Earlier this year I wrote a “YER METAL IS OLDE!” article about the ongoing influence of Ulver‘s epic Bergtatt, a classic by any measure. But in some ways, it only introduced a ‘trope’ of sorts that has become one of my favorite parts of the underground metal scene: the harmonized acoustic folk record. And while Ulver only did it once, on Kveldssanger, October Falls—whom you certainly have heard of if you’re a long-time reader of Angry Metal Guy [or other blogs I guest/write for]—produced a number of excellent acoustic records in this vein. These included a full length by the name of Marras, two EPs entitled Sarastus and Tuoni, and a number of singles. These are all available as lossless files via October Falls‘ BandCamp website and worth purchasing, if you don’t mind spending money on a digital, lossless format.
Hopefully inspired by a conversation with me about making the acoustic material available, the project’s progenitor and creative center also appears to have reached out to his label for a re-release of this material in a physical format. From these diverse releases, a compilation reissue was born and it is entitled Kaarna. Made up of every release, it clocks in at 93 minutes and is a journey through all the acoustic material that October Falls produced between 2002 and 2010. But because of the nature of the music—the moody atmospheres, the mystical touches, the natural sounds and beautiful melancholy, Kaarna isn’t simply a compilation. It feels like a cohesive record—even at such a length—because the mood is strong and evocative. The tracks—really the singles, the LP, and the two EPs—each have their own flavor, but are united in a theme and style.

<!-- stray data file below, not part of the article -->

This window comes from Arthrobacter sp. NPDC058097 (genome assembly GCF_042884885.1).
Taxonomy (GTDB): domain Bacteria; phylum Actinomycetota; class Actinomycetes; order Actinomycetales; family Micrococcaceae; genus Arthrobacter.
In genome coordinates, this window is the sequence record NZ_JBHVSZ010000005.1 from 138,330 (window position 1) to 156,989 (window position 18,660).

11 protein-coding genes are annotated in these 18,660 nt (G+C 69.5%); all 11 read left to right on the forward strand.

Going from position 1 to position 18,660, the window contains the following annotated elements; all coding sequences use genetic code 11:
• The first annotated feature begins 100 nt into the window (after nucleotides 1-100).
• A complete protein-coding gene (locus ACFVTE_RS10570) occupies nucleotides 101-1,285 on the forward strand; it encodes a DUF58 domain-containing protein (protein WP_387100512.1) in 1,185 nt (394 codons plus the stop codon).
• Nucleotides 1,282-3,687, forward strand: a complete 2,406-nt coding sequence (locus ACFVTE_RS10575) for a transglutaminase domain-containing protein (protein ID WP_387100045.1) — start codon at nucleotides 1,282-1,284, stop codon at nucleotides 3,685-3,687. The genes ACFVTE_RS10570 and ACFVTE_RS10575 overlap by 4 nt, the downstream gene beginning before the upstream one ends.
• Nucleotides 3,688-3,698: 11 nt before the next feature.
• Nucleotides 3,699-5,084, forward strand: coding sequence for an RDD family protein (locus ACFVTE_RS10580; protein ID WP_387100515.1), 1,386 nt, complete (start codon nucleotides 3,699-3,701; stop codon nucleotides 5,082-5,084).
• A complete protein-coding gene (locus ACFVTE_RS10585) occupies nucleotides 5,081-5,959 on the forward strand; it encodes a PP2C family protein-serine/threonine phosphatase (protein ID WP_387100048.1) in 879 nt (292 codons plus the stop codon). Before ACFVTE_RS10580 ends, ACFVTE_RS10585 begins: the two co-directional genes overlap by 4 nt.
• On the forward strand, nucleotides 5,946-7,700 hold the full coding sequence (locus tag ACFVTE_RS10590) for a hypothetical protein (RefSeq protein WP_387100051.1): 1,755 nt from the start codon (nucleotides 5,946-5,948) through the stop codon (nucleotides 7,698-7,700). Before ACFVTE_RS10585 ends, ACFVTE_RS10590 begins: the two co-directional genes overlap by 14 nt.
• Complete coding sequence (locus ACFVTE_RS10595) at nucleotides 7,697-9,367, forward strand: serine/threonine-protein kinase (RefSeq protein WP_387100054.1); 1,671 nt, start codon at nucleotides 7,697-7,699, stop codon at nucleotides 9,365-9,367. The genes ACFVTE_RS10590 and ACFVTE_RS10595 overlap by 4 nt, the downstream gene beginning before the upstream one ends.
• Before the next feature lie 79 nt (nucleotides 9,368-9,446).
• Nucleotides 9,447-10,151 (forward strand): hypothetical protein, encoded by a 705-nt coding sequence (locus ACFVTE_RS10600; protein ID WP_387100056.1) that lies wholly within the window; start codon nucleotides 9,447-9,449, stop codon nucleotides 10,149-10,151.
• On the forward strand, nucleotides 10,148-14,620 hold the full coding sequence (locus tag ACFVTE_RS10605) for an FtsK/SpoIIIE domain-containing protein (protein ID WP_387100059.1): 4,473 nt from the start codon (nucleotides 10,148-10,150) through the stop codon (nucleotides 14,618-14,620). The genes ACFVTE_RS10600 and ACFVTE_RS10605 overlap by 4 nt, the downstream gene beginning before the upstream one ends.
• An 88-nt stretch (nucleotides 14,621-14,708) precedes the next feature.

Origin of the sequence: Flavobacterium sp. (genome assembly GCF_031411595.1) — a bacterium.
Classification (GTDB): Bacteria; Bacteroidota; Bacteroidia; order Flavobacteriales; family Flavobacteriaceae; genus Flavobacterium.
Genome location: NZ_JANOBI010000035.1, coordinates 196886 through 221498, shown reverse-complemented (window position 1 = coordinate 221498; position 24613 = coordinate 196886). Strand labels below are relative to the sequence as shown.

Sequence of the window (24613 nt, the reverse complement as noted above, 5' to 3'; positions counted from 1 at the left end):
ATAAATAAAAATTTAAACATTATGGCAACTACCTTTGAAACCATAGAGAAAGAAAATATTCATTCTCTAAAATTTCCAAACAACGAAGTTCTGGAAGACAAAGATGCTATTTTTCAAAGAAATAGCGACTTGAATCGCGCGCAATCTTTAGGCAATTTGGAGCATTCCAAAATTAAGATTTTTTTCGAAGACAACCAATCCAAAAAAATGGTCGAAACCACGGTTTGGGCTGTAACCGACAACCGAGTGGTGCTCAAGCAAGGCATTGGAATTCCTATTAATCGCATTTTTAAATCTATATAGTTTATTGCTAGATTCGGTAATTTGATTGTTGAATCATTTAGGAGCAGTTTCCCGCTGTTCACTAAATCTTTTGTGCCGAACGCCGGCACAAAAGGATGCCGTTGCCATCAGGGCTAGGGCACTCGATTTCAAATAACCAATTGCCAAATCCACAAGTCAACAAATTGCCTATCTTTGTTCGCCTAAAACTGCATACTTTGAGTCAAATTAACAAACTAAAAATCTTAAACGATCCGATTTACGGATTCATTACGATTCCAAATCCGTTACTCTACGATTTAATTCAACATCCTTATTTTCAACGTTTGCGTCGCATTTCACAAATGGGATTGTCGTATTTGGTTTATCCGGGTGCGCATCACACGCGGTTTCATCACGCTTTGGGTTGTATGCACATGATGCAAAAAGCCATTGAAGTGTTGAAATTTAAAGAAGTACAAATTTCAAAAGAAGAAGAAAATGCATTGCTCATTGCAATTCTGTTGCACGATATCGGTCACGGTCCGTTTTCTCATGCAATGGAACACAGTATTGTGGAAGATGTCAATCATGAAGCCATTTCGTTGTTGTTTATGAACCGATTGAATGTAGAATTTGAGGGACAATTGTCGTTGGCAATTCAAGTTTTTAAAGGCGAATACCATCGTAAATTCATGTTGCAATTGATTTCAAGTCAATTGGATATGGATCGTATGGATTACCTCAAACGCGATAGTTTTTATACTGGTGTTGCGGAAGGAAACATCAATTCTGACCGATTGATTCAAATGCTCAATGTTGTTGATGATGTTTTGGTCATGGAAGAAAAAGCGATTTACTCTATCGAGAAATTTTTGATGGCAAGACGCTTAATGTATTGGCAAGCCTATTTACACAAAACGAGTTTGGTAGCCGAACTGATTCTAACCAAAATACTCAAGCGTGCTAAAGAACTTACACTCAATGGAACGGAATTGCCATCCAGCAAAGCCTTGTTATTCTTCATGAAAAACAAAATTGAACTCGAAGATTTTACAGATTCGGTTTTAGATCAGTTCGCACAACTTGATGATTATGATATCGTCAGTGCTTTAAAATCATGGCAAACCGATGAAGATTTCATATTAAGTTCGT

For me, this is perfect mood music. It’s the kind of thing I listen to early in the morning, when I’m drinking coffee and sitting in the morning sun. It’s amazing evening music, too. Nights by a fire or gazing out over a lake. It’s like a soundtrack for the deep woods, the troll forests, and overgrown paths. The feeling of being ancient, sacred and mystical permeates every note of Kaarna and makes it cohesive. While this is simple and minimalistic, there’s something that speaks very deeply to me here. As a fan of of the feel and the gorgeous harmonies, it’s tough for me not to just put Kaarna on repeat all day sometimes.
Kaarna is available from Debemur Morti’s website as a double digipack, but disappointingly not as vinyl. Still, if you’re a fan of this kind of material, you should absolutely give this a listen. I’m including a stream of Marras below. Just hit play, find a place to sit down, turn out the lights and let the magic sweep you away.